Imagine Arts Festival Success – 2018 festival hailed a treat
This year’s festival featured a programme filled with a variety of over 130 events with just over 60 of these on offer to the public free of charge.
Festival Co-ordinator Ollie Breslin says, “Imagine 2018 has been a great eleven days, with new events, large public participation events and a brand new festival manager; all of these have contributed to what has been a hugely successful festival year. Nora Boland our new festival manager really helped to pull together the threads to tie up what has been a fantastic programme of over 130 events. This is a festival of three festivals in one, The John Dwyer Trad Weekend curated by Edel Fox and Neil Byrne, the Waterford Writers Weekend curated by Rick O’Shea and our own Imagine Arts events which we organize and host, Nora took charge of ensuring a varied and diverse programme plus the not so small feat of organizing the logistics and we feel it has been a real win for the festival.”
The festival ensured the City was alive with colour and imagination over the last 10 days, with festivities getting off to a very lively start with the annual John Dwyer Trad weekend which featured workshops, sessions, album launches and concerts which feature some of the best traditional musicians from all across the country including a reunion of the famous ‘Castle Ceili Band’ from the early ‘60’s which featured Seán and James Keane.
The Waterford Writers Weekend ensured the city was swarming with literary talent as events saw full houses right across the weekend, this mini-festival was curated by broadcaster Rick O’Shea and he ensured literary talent from right across the country was staged in Waterford. From readings to author interviews to book launches and even a ‘What a complete Aisling’table quiz hosted by the book’s authors to Lit panels, children’s readings, a silent reading party, poetry events and writing workshops the weekend offers a variety of over 20 unique events, and included an interview with two of Ireland’s best-selling authors, Cecelia Ahern and John Boyne together which was one of a number of rare literary events.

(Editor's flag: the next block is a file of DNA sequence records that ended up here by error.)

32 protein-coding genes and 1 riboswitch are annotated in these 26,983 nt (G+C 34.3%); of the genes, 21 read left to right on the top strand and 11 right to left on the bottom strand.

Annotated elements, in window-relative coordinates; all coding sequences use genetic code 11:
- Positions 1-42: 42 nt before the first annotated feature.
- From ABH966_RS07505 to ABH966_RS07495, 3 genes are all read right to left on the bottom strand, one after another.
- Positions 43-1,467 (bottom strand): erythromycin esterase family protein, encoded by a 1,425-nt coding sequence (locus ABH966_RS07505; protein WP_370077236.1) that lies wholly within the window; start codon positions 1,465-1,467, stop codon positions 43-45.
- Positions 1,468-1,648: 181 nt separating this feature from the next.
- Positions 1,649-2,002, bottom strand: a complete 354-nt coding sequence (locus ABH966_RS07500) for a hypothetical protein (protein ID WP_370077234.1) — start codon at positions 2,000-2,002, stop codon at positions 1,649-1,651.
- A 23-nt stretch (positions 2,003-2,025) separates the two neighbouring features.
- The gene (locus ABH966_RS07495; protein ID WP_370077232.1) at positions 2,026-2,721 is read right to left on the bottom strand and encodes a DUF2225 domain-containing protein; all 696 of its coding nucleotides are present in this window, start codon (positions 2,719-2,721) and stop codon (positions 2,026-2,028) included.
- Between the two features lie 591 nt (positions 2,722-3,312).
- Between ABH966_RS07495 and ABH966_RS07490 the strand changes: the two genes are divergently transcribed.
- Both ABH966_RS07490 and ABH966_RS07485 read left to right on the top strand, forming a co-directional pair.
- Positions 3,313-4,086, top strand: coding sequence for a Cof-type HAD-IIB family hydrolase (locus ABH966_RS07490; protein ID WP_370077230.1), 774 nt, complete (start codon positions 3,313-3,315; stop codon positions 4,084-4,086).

Art was front and centre for the festival with exhibitions on offer across the city and county and a full artistic trail featuring a variety of artists. Highlights included an exhibition dedicated to the life and works of the late great American Artist and Waterford resident Ernest Ruckle.
For families and young festivalgoers, there was puppet-making workshops, children’s book readings and much more. Of course, Waterford’s biggest ever flour fight BLAAMAGEDDON went down a riot at the Apple Market on Sunday, October 28th as blaa-ttlers gathered and picked up their ‘weapon’ for a display unseen before featuring tonnes of flour, now dubbed the ‘gentlest battle of all time’. The Horribly Historic Trails through in the depths of the medieval alleys and streets of Waterford City also went down a treat as did Spraoi’s ‘Wicked Woods’ at Carriganore Wood on Waterford’s Greenway as an imaginative seasonal world was a spectacle to behold with light, sound, effects and magical creatures.
Theatre productions and dance performances were aplenty with showcases at Garter Lane, The Theatre Royal and more. Ensuring that Waterford’s Imagine Arts Festival was ‘rockin’ top international music acts Stomptown Brass, Seamus Fogarty, Bird of Burden, Eric Sweeney, Amatis and many more entertained the masses. Two new albums were launched at the 2018 Imagine Arts Festival, Eric Sweeney launched Bright Seraphin, a CD of his organ music as part of Imagine played on the magnificent Kenneth Jones organ at Christ Church Cathedral. And Birds of Burden launched “A conspiracy of dust” with sounds ranging from driving high tempo rock to meandering hypnotic airs which interlace to frame a highly personal, almost diary-like lyrical content, firmly anchored in the folk ballad tradition.
Imagine Arts Festival also paid tribute to one of Ireland’s greatest filmmakers George Morrison. Born in Tramore, Co Waterford, in 1922, Mr Morrison is widely recognised for his filmmaking during the 1950s and 1960s, a period in which he made Mise Éire (1959) – the first feature-length Irish language film – and Saoirse? (1961), which together tell the story of Ireland’s revolutionary period from the late 19th century through to the Civil War. George was honoured with a Mayoral Reception in his hometown of Tramore at the Coastguard Cultural Centre. The reception was followed by a screening of three films including ‘ These Stones Remain’ at Garter Lane Theatre.
Taking the 2018 festival to a close Ollie Breslin said, “On behalf of the Imagine Festival committee I would like to thank all the performers, technicians, writers, artists and curators along with everyone who worked really hard behind the scenes for all of their help in putting this festival together and making it a success. It is fantastic to see our festival grow each year and for local talent to be showcased alongside international acts annually.”
For further details on the Imagine Arts Festival 2018 and the artists who took part see www. Imagineartsfestival.com